A 58-year-old man was referred to our hospital for darkened skin, general fatigue and weight loss. His adrenocorticotropic hormone and cortisol levels indicated a primary adrenal insufficiency. 18Fluorodeoxyglucose positron emission tomography/CT showed bilateral enlargement of the adrenal glands, with 18fluorodeoxyglucose accumulation. Loop-mediated isothermal amplification assays of bronchoalveolar lavage fluid were positive for Mycobacterium tuberculosis. The patient was diagnosed with tuberculous Addison’s disease and treated with antituberculosis agents, including rifampicin. The patient’s fatigue worsened gradually after initiation of rifampicin, and the dosage of hydrocortisone was increased. Serum cortisol level monitoring at 2 hours after administration of hydrocortisone was shown to be clinically useful for determining the optimal dose, especially with concurrent use of rifampicin.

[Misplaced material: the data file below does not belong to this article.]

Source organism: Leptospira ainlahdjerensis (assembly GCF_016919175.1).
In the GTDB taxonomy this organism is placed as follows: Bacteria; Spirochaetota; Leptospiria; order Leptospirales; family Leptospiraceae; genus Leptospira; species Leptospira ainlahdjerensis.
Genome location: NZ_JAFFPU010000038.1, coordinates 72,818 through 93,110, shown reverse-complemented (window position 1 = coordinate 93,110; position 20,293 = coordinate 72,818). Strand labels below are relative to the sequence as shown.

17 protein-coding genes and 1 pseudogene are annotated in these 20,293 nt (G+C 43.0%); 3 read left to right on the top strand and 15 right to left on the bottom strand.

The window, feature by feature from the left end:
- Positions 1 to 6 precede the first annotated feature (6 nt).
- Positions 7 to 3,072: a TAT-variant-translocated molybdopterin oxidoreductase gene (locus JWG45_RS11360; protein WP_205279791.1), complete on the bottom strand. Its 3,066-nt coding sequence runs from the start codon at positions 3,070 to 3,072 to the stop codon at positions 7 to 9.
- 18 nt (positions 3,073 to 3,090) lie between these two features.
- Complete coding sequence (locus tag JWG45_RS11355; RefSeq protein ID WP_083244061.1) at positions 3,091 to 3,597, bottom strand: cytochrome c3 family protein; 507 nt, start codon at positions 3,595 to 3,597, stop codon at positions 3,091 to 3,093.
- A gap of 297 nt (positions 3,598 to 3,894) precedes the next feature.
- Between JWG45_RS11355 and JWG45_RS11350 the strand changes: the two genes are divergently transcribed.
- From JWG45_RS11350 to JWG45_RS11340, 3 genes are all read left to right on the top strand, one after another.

- TB and other respiratory infections
- adrenal disorders
- drug interactions
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Contributors KK was the patient’s doctor and had a central role in writing this manuscript. SW and YM also engaged in patient care and wrote this manuscript.
Funding The authors have not declared a specific grant for this research from any funding agency in the public, commercial or not-for-profit sectors.
Competing interests None declared.
Provenance and peer review Not commissioned; externally peer reviewed.
Patient consent for publication Obtained.